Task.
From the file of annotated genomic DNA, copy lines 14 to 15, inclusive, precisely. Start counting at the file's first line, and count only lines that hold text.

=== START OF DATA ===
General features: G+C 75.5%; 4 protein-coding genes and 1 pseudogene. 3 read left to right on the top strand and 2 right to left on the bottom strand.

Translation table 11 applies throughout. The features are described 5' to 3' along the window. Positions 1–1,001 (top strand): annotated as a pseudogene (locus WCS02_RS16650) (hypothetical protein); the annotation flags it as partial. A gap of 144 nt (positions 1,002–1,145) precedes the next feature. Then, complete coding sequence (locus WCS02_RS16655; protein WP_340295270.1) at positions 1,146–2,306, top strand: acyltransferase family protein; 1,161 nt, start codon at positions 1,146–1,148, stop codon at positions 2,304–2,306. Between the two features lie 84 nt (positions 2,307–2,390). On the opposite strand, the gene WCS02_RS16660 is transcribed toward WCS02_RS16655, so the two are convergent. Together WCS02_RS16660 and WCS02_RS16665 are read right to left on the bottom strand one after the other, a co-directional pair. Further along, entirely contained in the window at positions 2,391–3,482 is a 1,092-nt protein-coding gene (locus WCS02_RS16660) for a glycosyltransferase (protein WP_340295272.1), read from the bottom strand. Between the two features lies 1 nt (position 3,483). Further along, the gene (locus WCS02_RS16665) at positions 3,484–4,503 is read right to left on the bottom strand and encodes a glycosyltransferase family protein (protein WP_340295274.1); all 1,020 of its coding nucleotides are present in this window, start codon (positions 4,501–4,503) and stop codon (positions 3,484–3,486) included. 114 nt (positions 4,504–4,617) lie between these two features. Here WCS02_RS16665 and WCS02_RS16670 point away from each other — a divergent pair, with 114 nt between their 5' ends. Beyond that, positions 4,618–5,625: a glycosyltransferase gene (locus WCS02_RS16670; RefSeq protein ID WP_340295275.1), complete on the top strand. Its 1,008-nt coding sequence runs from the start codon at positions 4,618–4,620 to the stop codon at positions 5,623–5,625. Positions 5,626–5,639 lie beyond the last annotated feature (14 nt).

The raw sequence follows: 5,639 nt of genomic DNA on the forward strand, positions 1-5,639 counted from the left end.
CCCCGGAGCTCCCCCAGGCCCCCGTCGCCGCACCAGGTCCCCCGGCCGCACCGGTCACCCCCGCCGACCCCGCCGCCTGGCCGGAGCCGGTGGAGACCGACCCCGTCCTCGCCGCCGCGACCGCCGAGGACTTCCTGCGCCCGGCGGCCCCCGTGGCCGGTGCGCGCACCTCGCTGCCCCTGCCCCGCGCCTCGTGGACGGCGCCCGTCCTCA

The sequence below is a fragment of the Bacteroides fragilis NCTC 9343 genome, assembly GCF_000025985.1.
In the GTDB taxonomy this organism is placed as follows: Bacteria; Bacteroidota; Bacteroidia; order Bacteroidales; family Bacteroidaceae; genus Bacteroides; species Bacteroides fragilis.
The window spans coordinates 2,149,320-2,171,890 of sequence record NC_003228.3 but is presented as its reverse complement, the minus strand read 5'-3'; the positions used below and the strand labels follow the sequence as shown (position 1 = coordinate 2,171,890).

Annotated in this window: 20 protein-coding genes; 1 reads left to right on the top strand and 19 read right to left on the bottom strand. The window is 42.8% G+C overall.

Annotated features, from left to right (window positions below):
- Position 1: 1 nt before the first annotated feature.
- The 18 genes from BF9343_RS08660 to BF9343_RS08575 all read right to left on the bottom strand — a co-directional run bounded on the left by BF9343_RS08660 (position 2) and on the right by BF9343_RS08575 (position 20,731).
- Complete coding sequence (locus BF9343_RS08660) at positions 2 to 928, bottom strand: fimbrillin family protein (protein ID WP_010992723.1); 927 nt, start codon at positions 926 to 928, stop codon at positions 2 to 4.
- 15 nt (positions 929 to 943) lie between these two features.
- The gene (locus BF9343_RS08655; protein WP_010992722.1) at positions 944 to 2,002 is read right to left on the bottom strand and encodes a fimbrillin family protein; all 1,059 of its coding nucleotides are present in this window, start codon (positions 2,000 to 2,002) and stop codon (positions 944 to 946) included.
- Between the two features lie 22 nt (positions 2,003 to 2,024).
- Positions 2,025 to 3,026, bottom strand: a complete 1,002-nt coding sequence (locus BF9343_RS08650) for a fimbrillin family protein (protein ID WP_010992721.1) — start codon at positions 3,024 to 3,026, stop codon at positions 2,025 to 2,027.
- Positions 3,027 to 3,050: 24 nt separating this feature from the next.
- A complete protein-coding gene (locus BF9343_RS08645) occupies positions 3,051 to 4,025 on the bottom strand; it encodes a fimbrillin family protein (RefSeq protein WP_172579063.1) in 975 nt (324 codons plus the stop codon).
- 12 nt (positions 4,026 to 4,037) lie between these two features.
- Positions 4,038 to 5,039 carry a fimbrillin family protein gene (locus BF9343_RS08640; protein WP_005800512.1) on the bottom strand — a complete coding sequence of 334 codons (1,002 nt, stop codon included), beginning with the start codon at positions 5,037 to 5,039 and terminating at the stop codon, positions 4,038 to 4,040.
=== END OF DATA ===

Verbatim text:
- The gene (locus BF9343_RS08655; protein WP_010992722.1) at positions 944 to 2,002 is read right to left on the bottom strand and encodes a fimbrillin family protein; all 1,059 of its coding nucleotides are present in this window, start codon (positions 2,000 to 2,002) and stop codon (positions 944 to 946) included.
- Between the two features lie 22 nt (positions 2,003 to 2,024).